6th (Service) Battalion, The Buffs (East Kent Regiment),

Born Saturday 24 February 1894     Died Friday 4 August 1916. Aged 22.

Son of William Hook and Mrs. Fanny Hook (née Slingsby) of Hobday Cottage, Boughton Lees, Ashford, Kent.

Commemorated on the Thiepval Memorial, Somme, France. Pier and Face 5 D and on the Boughton Aluph, Ashford, Kent civic war memorial as well as in The Buffs Book of Life in the Warriors Chapel in Canterbury Cathedral.

Christopher was born at Church Street, Aldington on Saturday 24 February 1894, and was one the of nine children. His father, Bonnington native, William Hook was employed as a Farm Waggoner. He was baptised at the parish church of St. Martin, Aldington on Sunday 1 April 1894, where his parents had married in 1881.

When Christopher enlisted in the army at Ashford, Kent on Friday 10 December 1915 ‘For the Duration of the War with the Colours, and in the Army Reserve’ he stated that he 21 years and 289 days old, employed as a Labourer, and that his home address was at Hobday Cottage, Boughton Lees, Ashford, Kent, which was also that of his father who was his next of kin. Having passed his army medical, Christopher was posted to the 9th (Reserve) Battalion, The Buffs (East Kent Regiment) at Shoreham, Sussex on Monday 24 January 1916 to commence his basic army training. In early February 1916, Christopher was admitted as a patient to the sprawling 2nd Eastern General Hospital, Brighton, Sussex, which of wartime necessity occupied the Brighton Boys’ Grammar School, elementary schools and the Brighton Workhouse. Christopher was discharged from hospital on Monday 22 May 1916, and from Brighton he went back along the Sussex coast to Shoreham to complete his basic army training.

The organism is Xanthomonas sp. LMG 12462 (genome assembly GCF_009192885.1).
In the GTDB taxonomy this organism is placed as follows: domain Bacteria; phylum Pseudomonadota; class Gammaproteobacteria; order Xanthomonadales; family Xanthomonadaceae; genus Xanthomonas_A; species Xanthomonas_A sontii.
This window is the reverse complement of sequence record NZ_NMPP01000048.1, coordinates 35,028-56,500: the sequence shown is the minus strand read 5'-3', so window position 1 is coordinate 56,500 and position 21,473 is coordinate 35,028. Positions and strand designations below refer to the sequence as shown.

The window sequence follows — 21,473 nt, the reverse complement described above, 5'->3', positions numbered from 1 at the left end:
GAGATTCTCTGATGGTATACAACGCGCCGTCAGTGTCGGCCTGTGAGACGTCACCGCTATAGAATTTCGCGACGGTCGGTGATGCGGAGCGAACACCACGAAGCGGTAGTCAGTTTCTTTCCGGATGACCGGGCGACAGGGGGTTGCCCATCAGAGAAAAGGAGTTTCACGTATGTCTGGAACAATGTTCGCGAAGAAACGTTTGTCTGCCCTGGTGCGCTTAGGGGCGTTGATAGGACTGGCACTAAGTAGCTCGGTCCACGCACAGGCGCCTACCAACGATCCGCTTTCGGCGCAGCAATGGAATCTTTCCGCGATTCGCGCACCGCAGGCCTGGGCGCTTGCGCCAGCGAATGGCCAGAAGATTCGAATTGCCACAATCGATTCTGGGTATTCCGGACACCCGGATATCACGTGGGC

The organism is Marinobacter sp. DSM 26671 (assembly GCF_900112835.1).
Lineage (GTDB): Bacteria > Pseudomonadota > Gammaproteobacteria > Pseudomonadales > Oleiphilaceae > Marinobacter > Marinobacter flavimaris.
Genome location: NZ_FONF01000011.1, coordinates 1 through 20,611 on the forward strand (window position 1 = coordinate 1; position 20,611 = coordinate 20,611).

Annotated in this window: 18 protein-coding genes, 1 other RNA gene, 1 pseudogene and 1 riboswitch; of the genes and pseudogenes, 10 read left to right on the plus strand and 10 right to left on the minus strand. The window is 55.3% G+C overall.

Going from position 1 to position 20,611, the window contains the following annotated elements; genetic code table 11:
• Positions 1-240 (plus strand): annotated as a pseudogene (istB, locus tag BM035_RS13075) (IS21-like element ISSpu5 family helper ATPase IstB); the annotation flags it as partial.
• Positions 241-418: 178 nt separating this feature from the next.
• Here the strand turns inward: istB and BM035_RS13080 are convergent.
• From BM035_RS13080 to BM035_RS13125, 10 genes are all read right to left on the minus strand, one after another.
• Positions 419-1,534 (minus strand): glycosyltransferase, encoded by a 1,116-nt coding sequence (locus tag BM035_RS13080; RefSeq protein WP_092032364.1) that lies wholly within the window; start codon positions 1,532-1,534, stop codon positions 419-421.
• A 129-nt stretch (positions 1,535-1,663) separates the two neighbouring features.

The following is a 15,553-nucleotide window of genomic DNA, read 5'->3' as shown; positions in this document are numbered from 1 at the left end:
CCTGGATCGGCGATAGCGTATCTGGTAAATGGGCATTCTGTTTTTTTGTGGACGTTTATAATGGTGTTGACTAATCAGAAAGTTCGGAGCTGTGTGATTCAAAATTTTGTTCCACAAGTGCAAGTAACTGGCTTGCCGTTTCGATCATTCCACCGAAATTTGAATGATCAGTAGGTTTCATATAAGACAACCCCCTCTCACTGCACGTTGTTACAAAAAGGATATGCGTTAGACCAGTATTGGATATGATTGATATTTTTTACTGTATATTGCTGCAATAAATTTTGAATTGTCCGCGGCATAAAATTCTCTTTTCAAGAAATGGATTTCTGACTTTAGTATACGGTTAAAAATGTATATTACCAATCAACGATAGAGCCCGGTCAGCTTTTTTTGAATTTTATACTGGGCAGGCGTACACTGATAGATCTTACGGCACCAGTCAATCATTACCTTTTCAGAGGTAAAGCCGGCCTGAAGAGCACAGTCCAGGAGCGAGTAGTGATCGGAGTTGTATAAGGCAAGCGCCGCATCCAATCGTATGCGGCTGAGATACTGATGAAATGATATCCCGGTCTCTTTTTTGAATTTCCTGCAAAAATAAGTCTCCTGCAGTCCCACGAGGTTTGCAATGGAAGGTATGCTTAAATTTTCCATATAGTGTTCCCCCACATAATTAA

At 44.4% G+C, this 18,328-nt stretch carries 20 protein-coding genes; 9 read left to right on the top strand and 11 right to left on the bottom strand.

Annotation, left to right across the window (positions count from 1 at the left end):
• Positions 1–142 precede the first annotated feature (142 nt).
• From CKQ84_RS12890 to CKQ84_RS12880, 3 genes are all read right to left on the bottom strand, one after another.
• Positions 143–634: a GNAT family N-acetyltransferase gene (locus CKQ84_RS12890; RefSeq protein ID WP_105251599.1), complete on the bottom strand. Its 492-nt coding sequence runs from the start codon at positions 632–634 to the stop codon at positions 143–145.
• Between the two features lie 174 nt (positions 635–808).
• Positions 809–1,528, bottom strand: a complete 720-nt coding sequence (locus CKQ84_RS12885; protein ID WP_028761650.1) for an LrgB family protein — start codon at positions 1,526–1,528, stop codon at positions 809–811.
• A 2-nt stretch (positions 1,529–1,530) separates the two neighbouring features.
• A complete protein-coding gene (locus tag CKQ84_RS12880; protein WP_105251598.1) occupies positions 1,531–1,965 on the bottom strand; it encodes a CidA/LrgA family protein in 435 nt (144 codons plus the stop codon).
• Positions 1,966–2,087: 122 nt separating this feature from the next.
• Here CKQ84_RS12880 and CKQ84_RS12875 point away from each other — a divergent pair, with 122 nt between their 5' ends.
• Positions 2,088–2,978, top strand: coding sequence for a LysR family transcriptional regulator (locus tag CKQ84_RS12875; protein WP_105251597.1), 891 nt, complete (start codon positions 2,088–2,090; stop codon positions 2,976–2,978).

Following his training, Christopher was sent to serve in France, initially being posted to the 38 Infantry Base Depot at Étaples, Pas de Calais on Friday 14 July 1916, he remained at the 38 I.B.D. for almost a fortnight before being posted to serve in the 6th (Service) Battalion, The Buffs (East Kent Regiment) on Thursday 27 July 1916 which he joined in the field.

On the evening of Thursday 3 August 1916 Christopher’s battalion prepared to take part in an attack during the fighting on the Pozières Ridge near the village of Thiepval on the Somme. The battalions’ objective being a trench system of strong points called “Ration Trench”, zero hour was set for 2315 hours, but just over two hours prior to the battalion going on the offensive, enemy artillery bombarded their trenches.  Fortunately some French gunners were quick of the mark and returned fire with gas shells which silenced the German artillery and doubtlessly saved the lives of some of the waiting Buffs. Eventually the attack was launched at the planned time, after successfully attacking, capturing and consolidating their gains following the action the battalion was relieved and retired to Martinsart Wood where a roll call was taken which revealed that the battalion had lost 4 officers and 114 other ranks in this action. Christopher was among the losses and , like many of those who lost their lives during the attack on the Pozières Ridge, has no known grave. All are commemorated on the Thiepval Memorial.